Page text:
On Twitter, I've shared my distaste for Catalyst apps, as many of them just don't "feel" right to a long-term Mac user. I know that's vague, but today, the vagueness ends, thanks to a deep dive into Apple's recently-released Developer app for macOS. No, the deep dive isn't this blog post you're reading now, but rather one by Martin Pilkington.
He has written a great analysis of the numerous issues with the Developer app. (And importantly, he filed bugs on everything he listed.)
Many of the issues aren't specific to Catalyst, but reflect poor attention to the details that make a Mac app look and act as a Mac app should. Here are but a few of the examples from Martin's analysis:
The focus ring on the search field has square corners • The search field focus ring does not go away if you click elsewhere in the app • Doesn't show window title when toolbar is hidden • Content size is too small • Can't collapse groups in the sidebar • Find toolbar does not share search string across OS
I strongly encourage you to read Martin's article, as it puts into words just why I find many Catalyst apps so annoying to use. In addition, I'm going to provide a couple more examples—using the same Developer app—showing just how non-Mac-like a Catalyst app can be…
Catalyst apps in general handle window resizing oddly. The Developer app, though, is absolutely horrid about how it handles window resizing. In general, if a user is making a window larger, the purpose of doing so is to see more content, or to have the existing content flow better in the available space. Resizing the Developer window doesn't really accomplish either goal.
I made a quick comparison movie, resizing both Developer and Ranchero's excellent Mac app NetNewsWire on my 16" MacBook Pro. I started with the same size window in both apps, and expanded both to fill the screen (not full screen mode, I'm not that crazy).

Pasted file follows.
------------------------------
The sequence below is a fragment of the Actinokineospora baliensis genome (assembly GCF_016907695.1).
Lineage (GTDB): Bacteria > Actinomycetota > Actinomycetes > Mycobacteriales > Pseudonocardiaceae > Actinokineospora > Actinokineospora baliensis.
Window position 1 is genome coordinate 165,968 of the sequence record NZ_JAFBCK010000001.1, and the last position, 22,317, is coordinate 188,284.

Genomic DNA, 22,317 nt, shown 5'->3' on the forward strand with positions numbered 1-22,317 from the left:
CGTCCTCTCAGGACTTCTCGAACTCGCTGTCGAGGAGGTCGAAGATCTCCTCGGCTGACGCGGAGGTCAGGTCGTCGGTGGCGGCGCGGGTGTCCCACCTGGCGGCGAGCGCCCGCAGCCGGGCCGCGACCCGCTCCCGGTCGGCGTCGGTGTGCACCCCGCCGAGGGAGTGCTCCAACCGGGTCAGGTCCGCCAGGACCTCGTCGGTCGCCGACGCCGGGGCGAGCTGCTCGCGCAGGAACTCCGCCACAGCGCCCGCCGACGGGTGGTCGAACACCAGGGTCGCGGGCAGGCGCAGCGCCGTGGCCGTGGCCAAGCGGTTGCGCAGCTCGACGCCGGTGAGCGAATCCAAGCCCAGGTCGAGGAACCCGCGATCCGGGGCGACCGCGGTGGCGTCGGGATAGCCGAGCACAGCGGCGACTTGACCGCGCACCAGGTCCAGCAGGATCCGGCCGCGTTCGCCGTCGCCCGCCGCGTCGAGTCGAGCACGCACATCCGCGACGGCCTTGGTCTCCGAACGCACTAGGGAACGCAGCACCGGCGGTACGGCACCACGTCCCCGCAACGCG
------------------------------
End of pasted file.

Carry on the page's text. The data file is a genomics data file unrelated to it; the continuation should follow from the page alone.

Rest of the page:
Resizing the Developer window from smallest to largest gains exactly seven new headlines, and you can see more of the second large tile at the top of the window. But that's it—in the video, I highlight the huge amount of wasted whitespace that results when you resize the Developer window.
Contrast that with NetNewsWire, where all the additional space is used to reveal additional content. Of particular note is the difference in the way NetNewsWire handles spacing between column edges and content: The gap remains fixed, regardless of the window's dimensions. In the Developer app, a huge amount of white space is added between the sidebar and content area as the window resizes.
This is one of the most grating aspects of Catalyst apps on the Mac: You will often run into interface elements that were clearly designed for touch, and for which no work has been done to make them more usable with a mouse or trackpad.
In the case of the Developer app, the large tiles at the top of the window are such an area: You need to scroll to see all the tiles, but it's unclear exactly how you should scroll:
You might think you could click-and-drag on the partially visible tile to scroll across, but you'd think wrong: As soon as you mouse-down on the partial tile, it shrinks a bit, indicating that it's now the active click target. Release the mouse button without moving off the tile, and it will activate.
You might also think you could click on the small dots below the tiles, but you'd also thing wrong. These buttons are not clickable.
The only way to scroll this region is by using your mouse's scrollwheel with the Shift key held down, so it scrolls horizontally. (Trackpad users have it a bit easier, as they can use a two-finger horizontal swipe to scroll this area.)
In a well-designed Mac app, there would either be a permanently visible scroll bar (if the user has it set this way, as I usually do), or one that would appear at the first hint of scrolling, letting the user know the region is scrollable. And parts of the Developer app have this—there's a scroll bar on the sidebar, and one for the vertical content of the main window, but not for the horizontal content. And even with the General system pref set to always show scroll bars, none appears for this horizontal region.
Another option would be the approach used in the Mac App Store, with clickable navigation arrows:
But something is needed to help Mac users understand where and how to take action to scroll the content areas.
These are just two examples; I could provide many others, though Martin has covered a lot of them in his article, which is a highly-recommended read. If this is what Apple does with a Catalyst app, it doesn't bode well for others with tons less Mac experience than Apple hopefully has available in house.